Oct. 17, 2012 -- John Drury is a rare breed. At 6-foot-7 and 340 pounds he is a trucker who is also a dance fitness instructor. He cares a great deal about his health, but admits it's tough to keep in shape when you're behind the wheel 11 hours a day, often for weeks at a time.
"Last year, I lost 100 pounds driving a truck and dancing. In the last seven months I've gained back 40 pounds," Drury says of his constant battle with weight.
Like the rest of America's 3.5 million truckers, staying healthy on the road is a challenge for Drury. There are few opportunities to eat anywhere other than truck stops, and they aren't exactly famous for offering calorie-conscious meals. Opportunities to move and access to health care are also few and far between.
As a result, truckers are in bad shape. More than 50 percent of them are obese -? nearly twice the national obesity rate -- and they have a 50 percent higher prevalence of diabetes compared to the general population, according to National Institute of Health statistics.
Hopefully the situation is about to change. Companies who promote wellness have begun to view truckers as an ideal target for their services.
Arlington-based Snap Fitness, in conjunction with the wellness company Rolling Strong is opening gyms at truck stops nationwide. The first one is a 1,000 square foot facility located at the Flying J on Interstate 20 in Dallas, one of the busiest truck routes in the country.
For about $20 a month, drivers now have access to free weights and cardio machines. Their membership also entitles them to access at any of the 1,400 regular Snap Fitness facilities, 60 of which have tractor-trailer friendly parking lots.
"Truckers have huge unmet needs because of their lifestyle. Hopefully, the fitness centers help fill the void," said Gary Findley, Snap's chief operating officer.
Since opening about five months ago, 120 truckers have signed up.
Besides their Snap partnership, Rolling Strong offers truckside health evaluations that include a blood pressure check, body fat measurement and weigh in. They provide printed workout manuals plus a special internet health channel where truckers can log on for fitness classes and videos promoting healthy lifestyle habits.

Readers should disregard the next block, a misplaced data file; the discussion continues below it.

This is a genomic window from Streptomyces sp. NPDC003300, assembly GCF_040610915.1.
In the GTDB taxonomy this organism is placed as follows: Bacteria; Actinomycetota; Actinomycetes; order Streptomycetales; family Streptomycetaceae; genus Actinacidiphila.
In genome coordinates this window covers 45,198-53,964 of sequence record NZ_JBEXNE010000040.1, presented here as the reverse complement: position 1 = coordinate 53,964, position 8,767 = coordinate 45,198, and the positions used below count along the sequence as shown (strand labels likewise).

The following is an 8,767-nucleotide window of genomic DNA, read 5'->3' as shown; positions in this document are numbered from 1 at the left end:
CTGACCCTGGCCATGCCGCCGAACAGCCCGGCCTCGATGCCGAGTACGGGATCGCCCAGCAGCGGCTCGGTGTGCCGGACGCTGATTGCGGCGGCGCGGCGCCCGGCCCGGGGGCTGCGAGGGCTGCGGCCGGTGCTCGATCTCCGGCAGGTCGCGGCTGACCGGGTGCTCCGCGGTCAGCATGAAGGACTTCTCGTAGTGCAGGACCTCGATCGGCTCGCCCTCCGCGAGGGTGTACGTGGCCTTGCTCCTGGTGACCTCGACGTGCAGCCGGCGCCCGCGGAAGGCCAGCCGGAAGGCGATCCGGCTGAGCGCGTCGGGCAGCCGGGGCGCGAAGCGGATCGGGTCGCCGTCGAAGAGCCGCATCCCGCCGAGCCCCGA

Later this year, they will be introducing an exercise kit for in-cab workouts and a line of sandwiches made with natural ingredients that will be sold alongside the usual fried and battered truck stop fare. A series of roadside health clinics is also in the works.
Bob Perry, founder of Rolling Strong was a trucker himself. His two brothers are truckers. His father was a trucker for 50 years. He said his company's initiatives are essential for improving the lives of truckers.
"Truckers are the ones who carry the country," he said. "They deserve access to fitness centers and good food and health care like the rest of us."
Trucking companies have begun to embrace health and fitness initiatives for their big rig road warriors. Eleven major carriers participated in the Truckload Carriers Association's Trucking's Weight Loss Showdown this past spring, with each carrier signing up 12 employees, half of them drivers. Last year, more than 11,500 of Con-way Freight's 21,000 employees consulted with wellness coaches. And U.S. Xpress has a points system for drivers that rewards healthy behaviors with cash.
The programs are aimed at reducing the number of drivers who call in sick, lowering on-the-job injuries and controlling health care costs. But they're also intended to keep drivers on the road.
Drivers are required by the U.S. Department of Transportation's Federal Motor Carrier Safety Administration to take a physical exam every two years. They're checked for issues like heart conditions, diabetes and respiratory disorders that could incapacitate them while driving. Any driver who doesn't pass the exam immediately loses driving privileges.
Troy Robbins, a trucker for the past seven years, was pulled off the road last November for high blood sugar and a host of other potentially dangerous health problems. He says in the past he had few options for losing weight and improving his health, but this time around his company enrolled him in an intensive Rolling Strong program.
For three months he attended health classes and worked out with a personal trainer. He consulted with a health coach and learned how to lead a healthier life while on the road. He whittled his weight down 70 pounds, lowered his blood sugar and is back to driving.
"The program has made such a difference for me. Instead of just going to bed when I hit a stop, I now go for long walks and I've learned how to eat better too," he said.
Bob Perry hopes this is just the start of a trend towards a nation of healthier drivers.
"We need to change the trucker culture so obesity and bad health aren't the norm," he said. "We need to keep them going so they can continue to do their jobs and get home healthy and happy to their families."